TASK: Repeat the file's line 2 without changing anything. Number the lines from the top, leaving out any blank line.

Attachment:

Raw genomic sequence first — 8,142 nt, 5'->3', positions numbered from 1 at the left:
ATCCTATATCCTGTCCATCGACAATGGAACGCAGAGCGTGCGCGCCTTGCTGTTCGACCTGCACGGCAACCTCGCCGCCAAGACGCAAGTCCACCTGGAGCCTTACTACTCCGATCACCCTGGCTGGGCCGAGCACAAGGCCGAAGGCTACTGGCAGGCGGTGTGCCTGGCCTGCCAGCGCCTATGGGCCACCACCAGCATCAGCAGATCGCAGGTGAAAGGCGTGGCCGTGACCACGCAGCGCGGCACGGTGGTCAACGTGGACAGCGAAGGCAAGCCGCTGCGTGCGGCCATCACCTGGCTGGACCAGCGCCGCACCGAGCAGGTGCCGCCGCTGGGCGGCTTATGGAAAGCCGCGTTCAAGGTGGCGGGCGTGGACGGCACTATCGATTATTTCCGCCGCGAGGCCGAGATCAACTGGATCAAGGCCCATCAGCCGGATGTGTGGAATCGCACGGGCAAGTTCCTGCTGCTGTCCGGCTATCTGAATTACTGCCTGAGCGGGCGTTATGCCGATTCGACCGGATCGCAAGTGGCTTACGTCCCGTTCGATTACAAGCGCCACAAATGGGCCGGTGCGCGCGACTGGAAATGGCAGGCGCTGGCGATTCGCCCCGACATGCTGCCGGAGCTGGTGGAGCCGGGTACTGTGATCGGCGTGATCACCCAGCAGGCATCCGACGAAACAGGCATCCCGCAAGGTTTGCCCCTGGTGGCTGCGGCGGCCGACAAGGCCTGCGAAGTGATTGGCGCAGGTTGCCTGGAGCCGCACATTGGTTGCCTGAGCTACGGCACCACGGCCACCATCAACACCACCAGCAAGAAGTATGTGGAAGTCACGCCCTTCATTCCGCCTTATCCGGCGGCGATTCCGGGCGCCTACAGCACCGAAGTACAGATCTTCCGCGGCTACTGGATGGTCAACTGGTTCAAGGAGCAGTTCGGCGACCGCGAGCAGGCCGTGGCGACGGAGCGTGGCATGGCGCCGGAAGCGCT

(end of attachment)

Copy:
ATCCTATATCCTGTCCATCGACAATGGAACGCAGAGCGTGCGCGCCTTGCTGTTCGACCTGCACGGCAACCTCGCCGCCAAGACGCAAGTCCACCTGGAGCCTTACTACTCCGATCACCCTGGCTGGGCCGAGCACAAGGCCGAAGGCTACTGGCAGGCGGTGTGCCTGGCCTGCCAGCGCCTATGGGCCACCACCAGCATCAGCAGATCGCAGGTGAAAGGCGTGGCCGTGACCACGCAGCGCGGCACGGTGGTCAACGTGGACAGCGAAGGCAAGCCGCTGCGTGCGGCCATCACCTGGCTGGACCAGCGCCGCACCGAGCAGGTGCCGCCGCTGGGCGGCTTATGGAAAGCCGCGTTCAAGGTGGCGGGCGTGGACGGCACTATCGATTATTTCCGCCGCGAGGCCGAGATCAACTGGATCAAGGCCCATCAGCCGGATGTGTGGAATCGCACGGGCAAGTTCCTGCTGCTGTCCGGCTATCTGAATTACTGCCTGAGCGGGCGTTATGCCGATTCGACCGGATCGCAAGTGGCTTACGTCCCGTTCGATTACAAGCGCCACAAATGGGCCGGTGCGCGCGACTGGAAATGGCAGGCGCTGGCGATTCGCCCCGACATGCTGCCGGAGCTGGTGGAGCCGGGTACTGTGATCGGCGTGATCACCCAGCAGGCATCCGACGAAACAGGCATCCCGCAAGGTTTGCCCCTGGTGGCTGCGGCGGCCGACAAGGCCTGCGAAGTGATTGGCGCAGGTTGCCTGGAGCCGCACATTGGTTGCCTGAGCTACGGCACCACGGCCACCATCAACACCACCAGCAAGAAGTATGTGGAAGTCACGCCCTTCATTCCGCCTTATCCGGCGGCGATTCCGGGCGCCTACAGCACCGAAGTACAGATCTTCCGCGGCTACTGGATGGTCAACTGGTTCAAGGAGCAGTTCGGCGACCGCGAGCAGGCCGTGGCGACGGAGCGTGGCATGGCGCCGGAAGCGCT